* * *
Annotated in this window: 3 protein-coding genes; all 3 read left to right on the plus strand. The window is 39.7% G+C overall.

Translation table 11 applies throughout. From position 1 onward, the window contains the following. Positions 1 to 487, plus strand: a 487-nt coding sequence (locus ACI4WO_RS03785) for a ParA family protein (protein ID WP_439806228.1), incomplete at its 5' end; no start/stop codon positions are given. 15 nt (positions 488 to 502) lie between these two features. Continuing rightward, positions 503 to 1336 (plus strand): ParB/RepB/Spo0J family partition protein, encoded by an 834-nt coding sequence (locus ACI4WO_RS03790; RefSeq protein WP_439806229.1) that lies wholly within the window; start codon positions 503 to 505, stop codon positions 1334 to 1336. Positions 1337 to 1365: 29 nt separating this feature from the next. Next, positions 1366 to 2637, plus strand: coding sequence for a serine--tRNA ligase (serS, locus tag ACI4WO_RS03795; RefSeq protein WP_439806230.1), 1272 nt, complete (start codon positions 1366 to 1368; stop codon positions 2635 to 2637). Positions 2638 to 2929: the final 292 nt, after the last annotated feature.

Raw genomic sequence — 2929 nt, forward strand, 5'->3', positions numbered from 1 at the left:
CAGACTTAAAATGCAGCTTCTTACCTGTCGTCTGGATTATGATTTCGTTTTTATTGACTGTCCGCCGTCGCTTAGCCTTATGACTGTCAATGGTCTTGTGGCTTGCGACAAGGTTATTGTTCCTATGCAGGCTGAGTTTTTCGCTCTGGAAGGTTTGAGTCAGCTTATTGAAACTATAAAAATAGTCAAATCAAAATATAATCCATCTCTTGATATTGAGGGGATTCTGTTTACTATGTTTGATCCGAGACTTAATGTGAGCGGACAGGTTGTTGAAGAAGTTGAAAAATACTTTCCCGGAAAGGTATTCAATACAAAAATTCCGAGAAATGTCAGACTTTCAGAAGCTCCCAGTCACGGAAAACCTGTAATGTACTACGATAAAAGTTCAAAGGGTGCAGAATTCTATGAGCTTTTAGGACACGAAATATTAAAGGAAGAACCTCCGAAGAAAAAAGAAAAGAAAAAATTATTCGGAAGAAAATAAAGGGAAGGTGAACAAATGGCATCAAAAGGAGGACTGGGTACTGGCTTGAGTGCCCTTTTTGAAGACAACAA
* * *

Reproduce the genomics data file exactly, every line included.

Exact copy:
Annotated in this window: 3 protein-coding genes; all 3 read left to right on the plus strand. The window is 39.7% G+C overall.

Translation table 11 applies throughout. From position 1 onward, the window contains the following. Positions 1 to 487, plus strand: a 487-nt coding sequence (locus ACI4WO_RS03785) for a ParA family protein (protein ID WP_439806228.1), incomplete at its 5' end; no start/stop codon positions are given. 15 nt (positions 488 to 502) lie between these two features. Continuing rightward, positions 503 to 1336 (plus strand): ParB/RepB/Spo0J family partition protein, encoded by an 834-nt coding sequence (locus ACI4WO_RS03790; RefSeq protein WP_439806229.1) that lies wholly within the window; start codon positions 503 to 505, stop codon positions 1334 to 1336. Positions 1337 to 1365: 29 nt separating this feature from the next. Next, positions 1366 to 2637, plus strand: coding sequence for a serine--tRNA ligase (serS, locus tag ACI4WO_RS03795; RefSeq protein WP_439806230.1), 1272 nt, complete (start codon positions 1366 to 1368; stop codon positions 2635 to 2637). Positions 2638 to 2929: the final 292 nt, after the last annotated feature.

Raw genomic sequence — 2929 nt, forward strand, 5'->3', positions numbered from 1 at the left:
CAGACTTAAAATGCAGCTTCTTACCTGTCGTCTGGATTATGATTTCGTTTTTATTGACTGTCCGCCGTCGCTTAGCCTTATGACTGTCAATGGTCTTGTGGCTTGCGACAAGGTTATTGTTCCTATGCAGGCTGAGTTTTTCGCTCTGGAAGGTTTGAGTCAGCTTATTGAAACTATAAAAATAGTCAAATCAAAATATAATCCATCTCTTGATATTGAGGGGATTCTGTTTACTATGTTTGATCCGAGACTTAATGTGAGCGGACAGGTTGTTGAAGAAGTTGAAAAATACTTTCCCGGAAAGGTATTCAATACAAAAATTCCGAGAAATGTCAGACTTTCAGAAGCTCCCAGTCACGGAAAACCTGTAATGTACTACGATAAAAGTTCAAAGGGTGCAGAATTCTATGAGCTTTTAGGACACGAAATATTAAAGGAAGAACCTCCGAAGAAAAAAGAAAAGAAAAAATTATTCGGAAGAAAATAAAGGGAAGGTGAACAAATGGCATCAAAAGGAGGACTGGGTACTGGCTTGAGTGCCCTTTTTGAAGACAACAA